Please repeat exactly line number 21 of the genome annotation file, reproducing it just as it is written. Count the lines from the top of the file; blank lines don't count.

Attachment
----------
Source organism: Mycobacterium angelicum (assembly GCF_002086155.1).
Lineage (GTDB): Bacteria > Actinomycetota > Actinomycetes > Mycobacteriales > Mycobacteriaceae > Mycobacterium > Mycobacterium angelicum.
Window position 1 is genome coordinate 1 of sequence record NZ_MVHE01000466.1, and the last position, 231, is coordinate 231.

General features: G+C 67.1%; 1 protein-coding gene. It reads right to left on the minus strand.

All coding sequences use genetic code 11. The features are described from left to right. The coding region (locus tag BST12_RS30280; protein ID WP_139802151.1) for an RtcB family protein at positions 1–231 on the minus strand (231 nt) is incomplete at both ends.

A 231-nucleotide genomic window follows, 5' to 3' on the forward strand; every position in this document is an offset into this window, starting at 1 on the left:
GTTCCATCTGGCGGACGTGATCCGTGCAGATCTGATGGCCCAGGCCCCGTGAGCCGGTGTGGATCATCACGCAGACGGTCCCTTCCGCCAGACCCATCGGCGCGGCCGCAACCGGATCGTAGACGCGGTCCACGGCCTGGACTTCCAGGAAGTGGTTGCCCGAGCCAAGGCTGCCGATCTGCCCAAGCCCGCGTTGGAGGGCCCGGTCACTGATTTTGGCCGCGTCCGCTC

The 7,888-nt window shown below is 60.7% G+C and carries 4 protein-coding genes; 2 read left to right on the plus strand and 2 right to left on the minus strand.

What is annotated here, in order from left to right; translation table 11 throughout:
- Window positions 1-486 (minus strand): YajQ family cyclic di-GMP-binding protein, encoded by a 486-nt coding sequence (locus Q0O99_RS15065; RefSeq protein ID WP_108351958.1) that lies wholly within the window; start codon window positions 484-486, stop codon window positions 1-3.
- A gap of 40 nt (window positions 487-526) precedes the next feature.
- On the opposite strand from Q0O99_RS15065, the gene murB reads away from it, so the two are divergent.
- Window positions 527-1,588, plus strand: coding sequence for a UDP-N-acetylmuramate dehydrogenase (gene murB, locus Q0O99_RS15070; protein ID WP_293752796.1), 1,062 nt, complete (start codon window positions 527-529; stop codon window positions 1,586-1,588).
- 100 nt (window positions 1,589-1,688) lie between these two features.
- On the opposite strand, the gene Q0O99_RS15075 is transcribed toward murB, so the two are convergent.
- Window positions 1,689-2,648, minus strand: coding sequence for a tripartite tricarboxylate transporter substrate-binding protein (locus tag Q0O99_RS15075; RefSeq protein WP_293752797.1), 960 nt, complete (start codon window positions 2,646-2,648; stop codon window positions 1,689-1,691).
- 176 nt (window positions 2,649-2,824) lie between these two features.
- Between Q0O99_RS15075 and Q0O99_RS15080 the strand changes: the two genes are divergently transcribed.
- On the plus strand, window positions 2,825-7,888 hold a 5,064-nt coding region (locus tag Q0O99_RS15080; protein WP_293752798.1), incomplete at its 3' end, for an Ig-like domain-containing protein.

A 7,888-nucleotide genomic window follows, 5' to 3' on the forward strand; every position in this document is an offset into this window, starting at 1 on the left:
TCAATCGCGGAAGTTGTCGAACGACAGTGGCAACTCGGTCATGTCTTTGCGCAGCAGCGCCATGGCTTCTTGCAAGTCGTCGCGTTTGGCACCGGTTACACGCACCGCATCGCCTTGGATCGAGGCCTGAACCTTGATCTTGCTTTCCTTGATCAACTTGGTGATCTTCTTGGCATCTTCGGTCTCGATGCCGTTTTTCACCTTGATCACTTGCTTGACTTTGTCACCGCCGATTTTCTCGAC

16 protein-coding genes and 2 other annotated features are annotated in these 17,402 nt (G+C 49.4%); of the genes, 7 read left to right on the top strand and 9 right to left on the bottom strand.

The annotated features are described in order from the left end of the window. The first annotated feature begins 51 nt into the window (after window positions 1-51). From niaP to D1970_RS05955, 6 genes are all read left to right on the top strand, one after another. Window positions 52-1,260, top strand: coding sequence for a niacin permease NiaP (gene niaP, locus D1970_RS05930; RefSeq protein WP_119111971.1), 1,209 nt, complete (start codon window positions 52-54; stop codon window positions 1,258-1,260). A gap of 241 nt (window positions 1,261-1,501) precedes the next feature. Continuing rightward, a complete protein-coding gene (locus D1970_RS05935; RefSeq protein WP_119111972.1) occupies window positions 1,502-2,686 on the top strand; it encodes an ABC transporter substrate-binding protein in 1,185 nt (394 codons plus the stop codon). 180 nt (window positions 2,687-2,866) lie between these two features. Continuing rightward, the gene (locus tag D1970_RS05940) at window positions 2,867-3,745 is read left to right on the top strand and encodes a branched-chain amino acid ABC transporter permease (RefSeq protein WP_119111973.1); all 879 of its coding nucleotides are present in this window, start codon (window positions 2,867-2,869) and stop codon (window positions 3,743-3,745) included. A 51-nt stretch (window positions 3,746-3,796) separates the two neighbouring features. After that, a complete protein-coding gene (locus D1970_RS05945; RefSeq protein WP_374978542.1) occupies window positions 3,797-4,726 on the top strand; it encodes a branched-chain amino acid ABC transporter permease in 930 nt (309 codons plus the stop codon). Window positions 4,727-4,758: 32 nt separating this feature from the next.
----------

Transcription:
TCAATCGCGGAAGTTGTCGAACGACAGTGGCAACTCGGTCATGTCTTTGCGCAGCAGCGCCATGGCTTCTTGCAAGTCGTCGCGTTTGGCACCGGTTACACGCACCGCATCGCCTTGGATCGAGGCCTGAACCTTGATCTTGCTTTCCTTGATCAACTTGGTGATCTTCTTGGCATCTTCGGTCTCGATGCCGTTTTTCACCTTGATCACTTGCTTGACTTTGTCACCGCCGATTTTCTCGAC